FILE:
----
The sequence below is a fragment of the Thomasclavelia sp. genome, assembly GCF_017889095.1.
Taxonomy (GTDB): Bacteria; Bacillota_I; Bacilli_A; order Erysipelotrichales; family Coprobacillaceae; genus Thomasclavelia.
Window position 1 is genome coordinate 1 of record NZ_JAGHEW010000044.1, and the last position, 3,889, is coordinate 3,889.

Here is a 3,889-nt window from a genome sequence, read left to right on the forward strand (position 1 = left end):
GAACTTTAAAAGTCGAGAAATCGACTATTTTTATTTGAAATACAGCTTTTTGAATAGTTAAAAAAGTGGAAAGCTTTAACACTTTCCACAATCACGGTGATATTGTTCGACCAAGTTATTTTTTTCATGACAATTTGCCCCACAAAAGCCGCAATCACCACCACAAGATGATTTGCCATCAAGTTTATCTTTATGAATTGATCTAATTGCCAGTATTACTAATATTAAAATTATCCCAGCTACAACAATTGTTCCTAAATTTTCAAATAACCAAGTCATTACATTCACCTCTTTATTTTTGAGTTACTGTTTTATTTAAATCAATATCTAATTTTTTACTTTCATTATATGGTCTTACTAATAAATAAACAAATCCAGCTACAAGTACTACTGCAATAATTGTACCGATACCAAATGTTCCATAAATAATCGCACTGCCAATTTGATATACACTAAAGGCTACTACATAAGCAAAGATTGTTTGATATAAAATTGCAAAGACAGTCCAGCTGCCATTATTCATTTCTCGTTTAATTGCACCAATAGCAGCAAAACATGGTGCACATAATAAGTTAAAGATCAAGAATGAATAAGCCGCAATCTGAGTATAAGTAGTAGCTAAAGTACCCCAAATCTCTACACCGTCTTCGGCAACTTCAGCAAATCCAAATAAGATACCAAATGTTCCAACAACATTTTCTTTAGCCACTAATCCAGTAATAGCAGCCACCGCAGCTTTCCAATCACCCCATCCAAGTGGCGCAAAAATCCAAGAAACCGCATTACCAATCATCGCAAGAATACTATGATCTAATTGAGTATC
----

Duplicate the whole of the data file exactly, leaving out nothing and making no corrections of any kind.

The sequence below is a fragment of the Thomasclavelia sp. genome, assembly GCF_017889095.1.
Taxonomy (GTDB): Bacteria; Bacillota_I; Bacilli_A; order Erysipelotrichales; family Coprobacillaceae; genus Thomasclavelia.
Window position 1 is genome coordinate 1 of record NZ_JAGHEW010000044.1, and the last position, 3,889, is coordinate 3,889.

Here is a 3,889-nt window from a genome sequence, read left to right on the forward strand (position 1 = left end):
GAACTTTAAAAGTCGAGAAATCGACTATTTTTATTTGAAATACAGCTTTTTGAATAGTTAAAAAAGTGGAAAGCTTTAACACTTTCCACAATCACGGTGATATTGTTCGACCAAGTTATTTTTTTCATGACAATTTGCCCCACAAAAGCCGCAATCACCACCACAAGATGATTTGCCATCAAGTTTATCTTTATGAATTGATCTAATTGCCAGTATTACTAATATTAAAATTATCCCAGCTACAACAATTGTTCCTAAATTTTCAAATAACCAAGTCATTACATTCACCTCTTTATTTTTGAGTTACTGTTTTATTTAAATCAATATCTAATTTTTTACTTTCATTATATGGTCTTACTAATAAATAAACAAATCCAGCTACAAGTACTACTGCAATAATTGTACCGATACCAAATGTTCCATAAATAATCGCACTGCCAATTTGATATACACTAAAGGCTACTACATAAGCAAAGATTGTTTGATATAAAATTGCAAAGACAGTCCAGCTGCCATTATTCATTTCTCGTTTAATTGCACCAATAGCAGCAAAACATGGTGCACATAATAAGTTAAAGATCAAGAATGAATAAGCCGCAATCTGAGTATAAGTAGTAGCTAAAGTACCCCAAATCTCTACACCGTCTTCGGCAACTTCAGCAAATCCAAATAAGATACCAAATGTTCCAACAACATTTTCTTTAGCCACTAATCCAGTAATAGCAGCCACCGCAGCTTTCCAATCACCCCATCCAAGTGGCGCAAAAATCCAAGAAACCGCATTACCAATCATCGCAAGAATACTATGATCTAATTGAGTATC